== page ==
Date of Degree
PhD (Doctor of Philosophy)
Robert E. Malone
Meiosis is the process by which diploid cells undergo DNA synthesis, homologous recombination and pairing, followed by the reductional division then the equational division. I present work in this PhD thesis which furthers the understanding of the coordination of the initiation of meiotic recombination and the reductional division. Ten genes are required to initiate recombination in Saccharomyces cerevisiae. The presence of a subset of recombination initiation proteins creates a Recombination Initiation Signal (RIS) that delays the start of MI in wild type cells. I present experiments demonstrating the first division kinetics of the two remaining recombination initiation genes that our lab had not yet studied. Rec107 is part of the RIS, while Ski8 is not. The RIS is conserved in a divergent Saccharomyces strain background. rec102 and rec104 SK1 strains both start the first division earlier that wildtype SK1 strains. I present evidence that suggests that the RIS acts independently of the pathway that controls securin (PDS1) degradation.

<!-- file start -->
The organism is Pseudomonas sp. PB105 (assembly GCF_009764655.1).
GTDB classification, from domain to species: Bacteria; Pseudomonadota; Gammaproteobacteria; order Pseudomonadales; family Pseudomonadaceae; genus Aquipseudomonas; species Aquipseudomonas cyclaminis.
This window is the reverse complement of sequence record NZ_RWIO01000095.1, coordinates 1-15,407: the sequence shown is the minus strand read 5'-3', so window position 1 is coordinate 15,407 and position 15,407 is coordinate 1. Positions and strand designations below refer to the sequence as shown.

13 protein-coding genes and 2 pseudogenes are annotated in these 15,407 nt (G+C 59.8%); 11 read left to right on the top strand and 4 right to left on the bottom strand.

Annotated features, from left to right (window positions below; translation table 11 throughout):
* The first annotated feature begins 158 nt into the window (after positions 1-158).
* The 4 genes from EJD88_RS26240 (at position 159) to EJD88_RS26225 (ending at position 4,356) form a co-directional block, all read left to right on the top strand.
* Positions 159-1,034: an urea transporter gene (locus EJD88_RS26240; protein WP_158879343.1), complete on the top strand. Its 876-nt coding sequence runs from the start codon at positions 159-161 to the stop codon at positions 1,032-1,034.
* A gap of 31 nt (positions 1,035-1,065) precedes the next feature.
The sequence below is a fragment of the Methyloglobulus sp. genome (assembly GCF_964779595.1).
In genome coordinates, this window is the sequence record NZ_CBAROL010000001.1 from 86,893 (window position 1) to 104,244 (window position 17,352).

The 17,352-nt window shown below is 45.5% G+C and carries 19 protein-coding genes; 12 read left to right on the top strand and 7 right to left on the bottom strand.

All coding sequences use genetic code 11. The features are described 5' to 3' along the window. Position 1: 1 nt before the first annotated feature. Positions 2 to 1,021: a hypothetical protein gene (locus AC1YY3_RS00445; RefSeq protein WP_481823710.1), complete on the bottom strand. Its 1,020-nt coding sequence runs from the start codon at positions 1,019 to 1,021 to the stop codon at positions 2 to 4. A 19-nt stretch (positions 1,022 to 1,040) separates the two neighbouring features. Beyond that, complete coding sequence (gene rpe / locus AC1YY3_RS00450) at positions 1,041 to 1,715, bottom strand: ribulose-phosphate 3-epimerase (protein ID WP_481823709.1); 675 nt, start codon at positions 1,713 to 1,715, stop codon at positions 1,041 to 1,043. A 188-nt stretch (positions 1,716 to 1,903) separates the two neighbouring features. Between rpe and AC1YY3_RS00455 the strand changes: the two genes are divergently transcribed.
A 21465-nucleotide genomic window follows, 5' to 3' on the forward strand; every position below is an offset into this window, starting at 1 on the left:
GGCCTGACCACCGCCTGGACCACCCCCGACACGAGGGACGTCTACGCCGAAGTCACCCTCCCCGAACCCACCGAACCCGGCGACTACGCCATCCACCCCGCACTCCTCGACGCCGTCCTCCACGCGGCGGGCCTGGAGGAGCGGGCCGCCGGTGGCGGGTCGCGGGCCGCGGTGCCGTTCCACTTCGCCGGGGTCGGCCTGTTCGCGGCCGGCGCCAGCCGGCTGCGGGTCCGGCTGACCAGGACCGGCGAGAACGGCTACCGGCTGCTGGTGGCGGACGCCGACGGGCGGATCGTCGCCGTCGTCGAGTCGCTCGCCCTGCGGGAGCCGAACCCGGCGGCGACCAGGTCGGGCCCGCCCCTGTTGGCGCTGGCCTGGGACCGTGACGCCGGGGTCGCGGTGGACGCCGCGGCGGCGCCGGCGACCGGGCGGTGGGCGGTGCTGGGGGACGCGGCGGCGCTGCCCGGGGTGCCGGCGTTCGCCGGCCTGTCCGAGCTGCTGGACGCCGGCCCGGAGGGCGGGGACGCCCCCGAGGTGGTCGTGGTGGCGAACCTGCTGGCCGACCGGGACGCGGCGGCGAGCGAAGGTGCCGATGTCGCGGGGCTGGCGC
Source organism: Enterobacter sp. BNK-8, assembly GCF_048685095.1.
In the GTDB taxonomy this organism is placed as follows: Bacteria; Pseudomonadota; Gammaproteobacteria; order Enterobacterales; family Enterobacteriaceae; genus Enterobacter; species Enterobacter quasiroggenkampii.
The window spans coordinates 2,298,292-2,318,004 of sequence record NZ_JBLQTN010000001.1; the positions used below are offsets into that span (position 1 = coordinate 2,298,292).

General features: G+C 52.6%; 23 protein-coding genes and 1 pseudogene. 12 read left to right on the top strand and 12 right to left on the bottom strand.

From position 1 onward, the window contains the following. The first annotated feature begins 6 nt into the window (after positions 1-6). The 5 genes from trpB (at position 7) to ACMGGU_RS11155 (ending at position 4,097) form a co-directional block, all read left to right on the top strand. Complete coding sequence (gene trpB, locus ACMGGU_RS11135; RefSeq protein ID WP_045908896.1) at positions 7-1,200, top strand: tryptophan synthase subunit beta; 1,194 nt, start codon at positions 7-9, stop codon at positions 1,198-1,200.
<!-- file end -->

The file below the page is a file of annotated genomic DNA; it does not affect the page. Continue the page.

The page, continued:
The work in this thesis expands our knowledge of the mechanism by which the RIS delays the reductional division. In this thesis I present experiments showing that the DNA damage, spindle and S phase checkpoints do not transduce the RIS. I establish the meiosis-specific candidate Mek1 as a candidate for relaying the RIS. Lastly, experiments described in these chapters show that the transcriptional activator of Middle Meiosis, NDT80, is the target of the RIS. NDT80 transcription and activity are both necessary and sufficient to affect an earlier reductional division, similar to the early MI seen in RIS mutants.
meiosis, recombination, Saccharomyces cerevisiae
Copyright 2010 Kelley Elizabeth Foreman